Future Perspectives in the Treatment of Heart Failure: From Cell Transplantation to Cardiac Regeneration
The last few years have witnessed growing interest in regenerative therapy for the failing heart by cell transplantation. Although initial studies with skeletal myoblasts are more than 10 years old, the potential of bone marrow-derived cells has led to a flurry of experimental studies generating generally positive but occasionally contradictory results. This has given rise on not a few occasions to conflicting viewpoints regarding the ethics of initiating clinical trials. We feel it is appropriate to offer a critical view of the use of stem cells for heart failure. Perhaps the thorniest question to answer at this time is whether clinical trials are justified or not in the light of current knowledge, or whether we should acquire deeper knowledge of the possible efficacy and safety of this type of treatment, and of the mechanisms that account for its efficacy, before we so much as initiate studies in humans. We feel there is now sufficient evidence to justify the performance of clinical trials despite the undoubtedly numerous questions that remain to be answered with experimental studies in animals.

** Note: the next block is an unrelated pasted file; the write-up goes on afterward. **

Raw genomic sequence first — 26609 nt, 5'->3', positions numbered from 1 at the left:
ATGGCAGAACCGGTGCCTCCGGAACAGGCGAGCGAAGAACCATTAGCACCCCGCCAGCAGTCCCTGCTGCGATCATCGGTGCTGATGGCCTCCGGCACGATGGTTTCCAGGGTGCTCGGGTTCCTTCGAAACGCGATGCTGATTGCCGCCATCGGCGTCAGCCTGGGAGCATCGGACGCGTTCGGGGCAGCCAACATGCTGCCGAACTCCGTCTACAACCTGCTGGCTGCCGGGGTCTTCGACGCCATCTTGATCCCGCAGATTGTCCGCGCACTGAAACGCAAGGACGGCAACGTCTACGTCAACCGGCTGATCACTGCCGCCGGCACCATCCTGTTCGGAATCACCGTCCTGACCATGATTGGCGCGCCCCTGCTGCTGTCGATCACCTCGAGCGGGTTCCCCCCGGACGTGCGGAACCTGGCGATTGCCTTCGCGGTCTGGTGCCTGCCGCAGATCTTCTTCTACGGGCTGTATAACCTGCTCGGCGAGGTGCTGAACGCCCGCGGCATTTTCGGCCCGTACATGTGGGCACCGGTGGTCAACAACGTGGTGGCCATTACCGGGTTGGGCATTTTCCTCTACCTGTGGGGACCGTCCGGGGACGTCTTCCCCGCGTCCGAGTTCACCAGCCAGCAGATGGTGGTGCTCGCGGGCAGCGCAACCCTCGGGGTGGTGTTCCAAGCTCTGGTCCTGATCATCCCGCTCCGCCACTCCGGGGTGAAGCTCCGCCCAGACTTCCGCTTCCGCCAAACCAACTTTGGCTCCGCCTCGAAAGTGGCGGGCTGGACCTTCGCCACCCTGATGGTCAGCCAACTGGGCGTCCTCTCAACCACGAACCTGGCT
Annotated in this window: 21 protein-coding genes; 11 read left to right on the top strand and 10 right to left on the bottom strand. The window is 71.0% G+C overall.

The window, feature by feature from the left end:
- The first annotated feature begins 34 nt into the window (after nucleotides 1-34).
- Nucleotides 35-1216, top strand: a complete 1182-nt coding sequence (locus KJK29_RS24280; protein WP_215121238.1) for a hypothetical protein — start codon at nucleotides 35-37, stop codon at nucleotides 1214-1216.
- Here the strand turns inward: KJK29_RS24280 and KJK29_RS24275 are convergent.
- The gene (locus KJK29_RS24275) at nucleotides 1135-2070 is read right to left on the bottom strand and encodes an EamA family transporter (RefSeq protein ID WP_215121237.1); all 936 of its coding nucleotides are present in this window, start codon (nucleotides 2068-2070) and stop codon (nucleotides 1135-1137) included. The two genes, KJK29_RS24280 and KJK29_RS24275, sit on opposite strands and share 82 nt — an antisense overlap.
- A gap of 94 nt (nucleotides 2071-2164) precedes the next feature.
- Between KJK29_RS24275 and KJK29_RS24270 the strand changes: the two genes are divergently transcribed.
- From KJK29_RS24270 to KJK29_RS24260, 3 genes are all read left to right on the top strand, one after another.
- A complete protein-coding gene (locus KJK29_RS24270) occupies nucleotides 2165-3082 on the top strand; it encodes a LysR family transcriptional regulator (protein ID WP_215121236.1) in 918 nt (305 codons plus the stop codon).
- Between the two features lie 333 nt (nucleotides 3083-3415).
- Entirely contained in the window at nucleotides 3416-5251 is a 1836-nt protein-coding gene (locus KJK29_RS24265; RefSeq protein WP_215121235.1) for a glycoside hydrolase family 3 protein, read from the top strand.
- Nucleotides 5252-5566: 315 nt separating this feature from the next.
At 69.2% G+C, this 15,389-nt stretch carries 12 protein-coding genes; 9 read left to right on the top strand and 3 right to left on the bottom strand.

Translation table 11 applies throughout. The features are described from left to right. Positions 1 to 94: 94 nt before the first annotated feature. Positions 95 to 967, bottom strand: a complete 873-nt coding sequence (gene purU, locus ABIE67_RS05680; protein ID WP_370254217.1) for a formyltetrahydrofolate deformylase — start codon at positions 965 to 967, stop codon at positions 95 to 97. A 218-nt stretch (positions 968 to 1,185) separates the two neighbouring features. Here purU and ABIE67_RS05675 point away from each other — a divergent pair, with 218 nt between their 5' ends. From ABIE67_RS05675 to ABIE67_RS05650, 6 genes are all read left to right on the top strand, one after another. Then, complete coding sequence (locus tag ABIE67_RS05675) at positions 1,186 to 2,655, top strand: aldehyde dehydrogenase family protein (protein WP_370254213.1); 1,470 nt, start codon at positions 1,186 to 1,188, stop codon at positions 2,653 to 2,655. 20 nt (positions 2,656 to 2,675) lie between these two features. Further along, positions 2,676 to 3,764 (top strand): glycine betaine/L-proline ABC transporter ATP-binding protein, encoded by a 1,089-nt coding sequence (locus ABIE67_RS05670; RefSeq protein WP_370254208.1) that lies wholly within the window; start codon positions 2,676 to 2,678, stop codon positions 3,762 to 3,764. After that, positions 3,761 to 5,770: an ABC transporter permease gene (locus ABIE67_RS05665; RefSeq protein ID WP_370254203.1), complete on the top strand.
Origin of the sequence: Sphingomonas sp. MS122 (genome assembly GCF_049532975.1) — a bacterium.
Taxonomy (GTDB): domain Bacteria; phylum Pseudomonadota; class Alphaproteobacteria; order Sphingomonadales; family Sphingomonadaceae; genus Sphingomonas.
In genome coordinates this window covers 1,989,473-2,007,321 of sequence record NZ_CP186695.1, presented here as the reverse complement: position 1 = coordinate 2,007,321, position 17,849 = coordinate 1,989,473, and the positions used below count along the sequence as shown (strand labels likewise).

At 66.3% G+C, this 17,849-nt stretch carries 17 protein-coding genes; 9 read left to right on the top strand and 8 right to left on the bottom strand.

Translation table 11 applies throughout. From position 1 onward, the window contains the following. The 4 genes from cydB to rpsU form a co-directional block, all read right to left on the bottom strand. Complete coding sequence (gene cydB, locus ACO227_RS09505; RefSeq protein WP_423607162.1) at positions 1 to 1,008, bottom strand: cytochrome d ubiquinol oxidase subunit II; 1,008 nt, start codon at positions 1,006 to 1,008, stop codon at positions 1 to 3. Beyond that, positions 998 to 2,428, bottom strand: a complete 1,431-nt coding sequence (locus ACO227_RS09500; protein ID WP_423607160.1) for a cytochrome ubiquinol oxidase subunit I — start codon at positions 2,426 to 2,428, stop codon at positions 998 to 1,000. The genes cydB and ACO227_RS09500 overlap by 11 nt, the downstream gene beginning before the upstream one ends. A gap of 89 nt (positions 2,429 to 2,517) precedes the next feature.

Felipe Prósper, Jesús Herreros, Joaquín Barba